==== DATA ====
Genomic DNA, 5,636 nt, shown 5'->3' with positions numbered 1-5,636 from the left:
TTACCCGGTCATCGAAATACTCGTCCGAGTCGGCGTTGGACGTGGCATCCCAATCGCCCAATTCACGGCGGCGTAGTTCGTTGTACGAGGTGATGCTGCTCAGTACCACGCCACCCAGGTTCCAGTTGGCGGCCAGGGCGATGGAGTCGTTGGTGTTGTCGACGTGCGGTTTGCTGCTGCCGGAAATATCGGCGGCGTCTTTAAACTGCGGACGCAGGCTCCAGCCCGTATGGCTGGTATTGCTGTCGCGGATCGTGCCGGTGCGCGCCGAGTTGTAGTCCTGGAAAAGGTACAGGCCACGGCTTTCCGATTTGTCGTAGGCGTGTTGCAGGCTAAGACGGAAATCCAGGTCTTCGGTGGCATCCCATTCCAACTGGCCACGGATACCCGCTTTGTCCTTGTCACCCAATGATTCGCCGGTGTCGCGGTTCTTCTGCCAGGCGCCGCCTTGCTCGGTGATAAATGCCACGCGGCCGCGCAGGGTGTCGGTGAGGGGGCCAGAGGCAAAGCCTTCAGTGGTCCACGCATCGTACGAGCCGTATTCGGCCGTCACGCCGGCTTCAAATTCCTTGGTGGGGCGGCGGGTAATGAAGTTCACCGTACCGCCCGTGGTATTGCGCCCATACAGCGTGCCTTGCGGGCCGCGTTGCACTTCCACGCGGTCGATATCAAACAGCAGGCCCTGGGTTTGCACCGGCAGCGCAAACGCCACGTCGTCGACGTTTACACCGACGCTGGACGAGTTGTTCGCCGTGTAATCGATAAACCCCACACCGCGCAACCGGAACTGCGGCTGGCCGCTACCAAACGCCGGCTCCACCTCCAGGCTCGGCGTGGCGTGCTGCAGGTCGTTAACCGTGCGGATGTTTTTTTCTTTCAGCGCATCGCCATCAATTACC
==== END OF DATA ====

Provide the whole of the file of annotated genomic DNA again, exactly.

Genomic DNA, 5,636 nt, shown 5'->3' with positions numbered 1-5,636 from the left:
TTACCCGGTCATCGAAATACTCGTCCGAGTCGGCGTTGGACGTGGCATCCCAATCGCCCAATTCACGGCGGCGTAGTTCGTTGTACGAGGTGATGCTGCTCAGTACCACGCCACCCAGGTTCCAGTTGGCGGCCAGGGCGATGGAGTCGTTGGTGTTGTCGACGTGCGGTTTGCTGCTGCCGGAAATATCGGCGGCGTCTTTAAACTGCGGACGCAGGCTCCAGCCCGTATGGCTGGTATTGCTGTCGCGGATCGTGCCGGTGCGCGCCGAGTTGTAGTCCTGGAAAAGGTACAGGCCACGGCTTTCCGATTTGTCGTAGGCGTGTTGCAGGCTAAGACGGAAATCCAGGTCTTCGGTGGCATCCCATTCCAACTGGCCACGGATACCCGCTTTGTCCTTGTCACCCAATGATTCGCCGGTGTCGCGGTTCTTCTGCCAGGCGCCGCCTTGCTCGGTGATAAATGCCACGCGGCCGCGCAGGGTGTCGGTGAGGGGGCCAGAGGCAAAGCCTTCAGTGGTCCACGCATCGTACGAGCCGTATTCGGCCGTCACGCCGGCTTCAAATTCCTTGGTGGGGCGGCGGGTAATGAAGTTCACCGTACCGCCCGTGGTATTGCGCCCATACAGCGTGCCTTGCGGGCCGCGTTGCACTTCCACGCGGTCGATATCAAACAGCAGGCCCTGGGTTTGCACCGGCAGCGCAAACGCCACGTCGTCGACGTTTACACCGACGCTGGACGAGTTGTTCGCCGTGTAATCGATAAACCCCACACCGCGCAACCGGAACTGCGGCTGGCCGCTACCAAACGCCGGCTCCACCTCCAGGCTCGGCGTGGCGTGCTGCAGGTCGTTAACCGTGCGGATGTTTTTTTCTTTCAGCGCATCGCCATCAATTACC